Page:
"This is entertainment that was provided by the Creator. He has created the infinitesimally small and the unimaginable greatness of our existence. Every digit was landed in the right place with no remainder. It was created in this way to keep us humble and to see His glory in His design. And it is awesome!"
No no, you've got it ALL wrong.
Many races believe that the creation of the Universe involved some sort of God, though the Jatravartid people of Viltvodle VI believe that the entire Universe was in fact sneezed out of the nose of a being known as the Great Green Arkleseizure.
Sounds screwy? Well, the probability of this explanation is in fact not a bit lower than yours ;-)
This is entertainment that was provided by the Creator. He has created the infinitesimally small and the unimaginable greatness of our existence. Every digit was landed in the right place with no remainder. It was created in this way to keep us humble and to see His glory in His design. And it is awesome!
I have not read the publication under consideration but I do feel that the consideration of the subject "The First Three Minutes" has great value. First, just the process of considering the subject humbles us since we may never get to an absolute answer. As in calculus we take the limit and get close to the absolute value but not the absolute value itself. Look what we do get however; really useful information. If we are scientifically honest we will be Humbled by considering the subject and humility leads us to realize that we don't know it all; that we need to continue to search for answers by continuing to ask questions. This process leads to getting answers along the way. These incremental answers have spawned some of the most useful technology of the 21st century.
In my early days of system integration and debug there were many times when the machine went south fast and we were left with the post error overwritten data fields and lost program addresses. In every case, we had to consider what might have happened and then set up some tests to mimic the educated guess at the cause. Then (if we were lucky) when the machine failed again, we had some trace data and logs to help us narrow it down. Without being able to recreate (pun intended) the original event it would be near impossible to be sure what happened. Repeating the conditions where the system failed is easy, repeating the conditions of the big bang is much harder. We are left to guessing and theories.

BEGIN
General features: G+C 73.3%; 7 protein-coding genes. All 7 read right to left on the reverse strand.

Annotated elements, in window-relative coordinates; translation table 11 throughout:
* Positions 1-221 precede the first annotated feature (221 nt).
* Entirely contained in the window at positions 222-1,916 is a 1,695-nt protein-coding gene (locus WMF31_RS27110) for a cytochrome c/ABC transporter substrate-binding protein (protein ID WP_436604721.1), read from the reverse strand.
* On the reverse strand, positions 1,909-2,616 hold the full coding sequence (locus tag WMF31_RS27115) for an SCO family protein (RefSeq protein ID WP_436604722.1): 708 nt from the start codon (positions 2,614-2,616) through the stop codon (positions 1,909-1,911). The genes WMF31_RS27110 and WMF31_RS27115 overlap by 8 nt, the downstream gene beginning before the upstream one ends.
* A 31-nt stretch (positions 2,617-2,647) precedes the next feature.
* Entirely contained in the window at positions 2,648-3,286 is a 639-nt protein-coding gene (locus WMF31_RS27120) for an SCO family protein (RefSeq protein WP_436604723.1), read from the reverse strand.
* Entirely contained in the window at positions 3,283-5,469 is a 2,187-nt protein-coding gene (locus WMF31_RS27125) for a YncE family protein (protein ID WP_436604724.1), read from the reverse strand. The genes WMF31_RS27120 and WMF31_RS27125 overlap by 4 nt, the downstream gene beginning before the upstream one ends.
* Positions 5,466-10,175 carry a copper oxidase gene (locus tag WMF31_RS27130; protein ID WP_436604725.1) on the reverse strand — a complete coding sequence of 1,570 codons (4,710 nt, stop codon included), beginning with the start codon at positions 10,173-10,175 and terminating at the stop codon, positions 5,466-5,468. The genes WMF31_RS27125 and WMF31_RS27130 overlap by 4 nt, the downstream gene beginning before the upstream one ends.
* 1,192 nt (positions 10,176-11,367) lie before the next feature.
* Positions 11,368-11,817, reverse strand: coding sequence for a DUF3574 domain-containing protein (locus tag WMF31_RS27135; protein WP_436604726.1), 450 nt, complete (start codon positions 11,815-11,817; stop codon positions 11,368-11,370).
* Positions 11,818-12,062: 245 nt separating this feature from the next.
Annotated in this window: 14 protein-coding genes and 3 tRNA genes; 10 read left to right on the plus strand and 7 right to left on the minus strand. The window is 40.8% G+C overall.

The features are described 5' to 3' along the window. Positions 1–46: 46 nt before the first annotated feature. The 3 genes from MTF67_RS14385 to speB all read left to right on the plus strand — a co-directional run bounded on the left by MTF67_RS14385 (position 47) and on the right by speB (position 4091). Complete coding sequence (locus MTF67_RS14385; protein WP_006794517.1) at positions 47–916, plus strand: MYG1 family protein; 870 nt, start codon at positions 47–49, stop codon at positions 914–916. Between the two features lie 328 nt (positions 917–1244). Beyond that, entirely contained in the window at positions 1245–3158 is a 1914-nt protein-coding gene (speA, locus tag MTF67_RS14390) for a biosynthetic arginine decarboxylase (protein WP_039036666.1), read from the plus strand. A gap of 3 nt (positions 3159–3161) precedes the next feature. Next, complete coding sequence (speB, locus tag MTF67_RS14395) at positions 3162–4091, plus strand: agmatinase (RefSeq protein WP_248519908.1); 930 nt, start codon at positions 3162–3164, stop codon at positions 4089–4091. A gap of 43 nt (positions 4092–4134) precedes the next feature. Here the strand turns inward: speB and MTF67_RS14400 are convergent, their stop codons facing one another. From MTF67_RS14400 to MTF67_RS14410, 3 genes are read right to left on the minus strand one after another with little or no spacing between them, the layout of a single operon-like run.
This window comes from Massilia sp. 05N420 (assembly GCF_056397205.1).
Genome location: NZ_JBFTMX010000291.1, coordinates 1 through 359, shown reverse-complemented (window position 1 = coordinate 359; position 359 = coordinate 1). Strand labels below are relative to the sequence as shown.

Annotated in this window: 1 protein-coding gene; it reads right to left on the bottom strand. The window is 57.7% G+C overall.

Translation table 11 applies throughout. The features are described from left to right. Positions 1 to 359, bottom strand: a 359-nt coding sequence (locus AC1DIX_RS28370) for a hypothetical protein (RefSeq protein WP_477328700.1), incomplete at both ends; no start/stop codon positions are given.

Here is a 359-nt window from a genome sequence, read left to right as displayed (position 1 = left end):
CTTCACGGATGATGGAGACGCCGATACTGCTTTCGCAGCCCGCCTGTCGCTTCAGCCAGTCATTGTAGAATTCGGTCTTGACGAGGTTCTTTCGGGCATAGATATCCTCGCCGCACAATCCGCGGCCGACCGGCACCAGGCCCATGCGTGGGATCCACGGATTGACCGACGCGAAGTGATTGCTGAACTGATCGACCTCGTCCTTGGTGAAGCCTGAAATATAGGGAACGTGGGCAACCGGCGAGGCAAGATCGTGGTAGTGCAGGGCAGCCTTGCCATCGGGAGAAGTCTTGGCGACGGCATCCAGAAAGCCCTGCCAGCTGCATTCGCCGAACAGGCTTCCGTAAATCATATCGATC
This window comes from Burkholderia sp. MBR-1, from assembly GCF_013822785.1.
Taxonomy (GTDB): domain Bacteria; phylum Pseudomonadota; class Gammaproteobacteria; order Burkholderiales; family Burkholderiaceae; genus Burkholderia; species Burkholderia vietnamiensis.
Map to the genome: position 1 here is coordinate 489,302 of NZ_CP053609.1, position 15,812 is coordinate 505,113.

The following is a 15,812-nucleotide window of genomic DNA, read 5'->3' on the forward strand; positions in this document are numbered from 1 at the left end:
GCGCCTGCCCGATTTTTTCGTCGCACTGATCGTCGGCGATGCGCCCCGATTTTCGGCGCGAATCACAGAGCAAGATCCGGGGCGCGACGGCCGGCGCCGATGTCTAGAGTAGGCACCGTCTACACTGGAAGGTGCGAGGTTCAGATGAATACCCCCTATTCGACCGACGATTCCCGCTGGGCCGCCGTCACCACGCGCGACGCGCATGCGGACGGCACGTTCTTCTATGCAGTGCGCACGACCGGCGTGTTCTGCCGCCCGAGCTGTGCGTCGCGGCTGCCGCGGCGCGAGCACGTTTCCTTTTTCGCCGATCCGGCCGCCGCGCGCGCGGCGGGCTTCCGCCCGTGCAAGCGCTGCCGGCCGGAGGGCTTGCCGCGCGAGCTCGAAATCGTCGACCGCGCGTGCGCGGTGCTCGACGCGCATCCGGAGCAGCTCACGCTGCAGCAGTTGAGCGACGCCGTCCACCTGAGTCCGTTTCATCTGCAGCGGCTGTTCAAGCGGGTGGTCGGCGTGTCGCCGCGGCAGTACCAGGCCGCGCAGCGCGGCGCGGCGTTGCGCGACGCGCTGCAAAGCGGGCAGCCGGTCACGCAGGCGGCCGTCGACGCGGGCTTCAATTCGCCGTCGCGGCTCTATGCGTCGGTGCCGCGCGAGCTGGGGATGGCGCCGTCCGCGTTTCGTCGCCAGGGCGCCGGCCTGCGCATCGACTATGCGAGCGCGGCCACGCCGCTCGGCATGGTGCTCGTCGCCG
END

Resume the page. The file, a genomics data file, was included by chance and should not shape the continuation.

The laws of thermodynamics are fairly clear that energy is not created or destroyed. The "big bang" theory supposes that "somehow" all of this energy suddenly became available to heat all of this stuff up to temperatures in the thousands of degrees. Or lots hotter than that. So where did all of this energy suddenly appear from? And, for that matter, where did all of the stuff that was heated up come from? Here we have an instance where possibly a huge ball of plasma with enough mass to create hundreds of stars and planets suddenly happens to appear. That sounds a whole lot like "spontaneous generation", which is a concept that many in the scientific fields have problems accepting.
I have read Hawkings books and looked into the basic theories and how they relate to each other. While they are an interesting way to look at how the Universe we have today was formed, they are still only theories.
I know from years of solving engineering problems that you will never find the source of the problem if you chase the symptoms. Nearly all of the theories proposed are trying to explain symptoms by speculating how the beginning event began.
Since most of the ideas are not testable, they will never be answered to any degree of certainty. They are however very entertaining.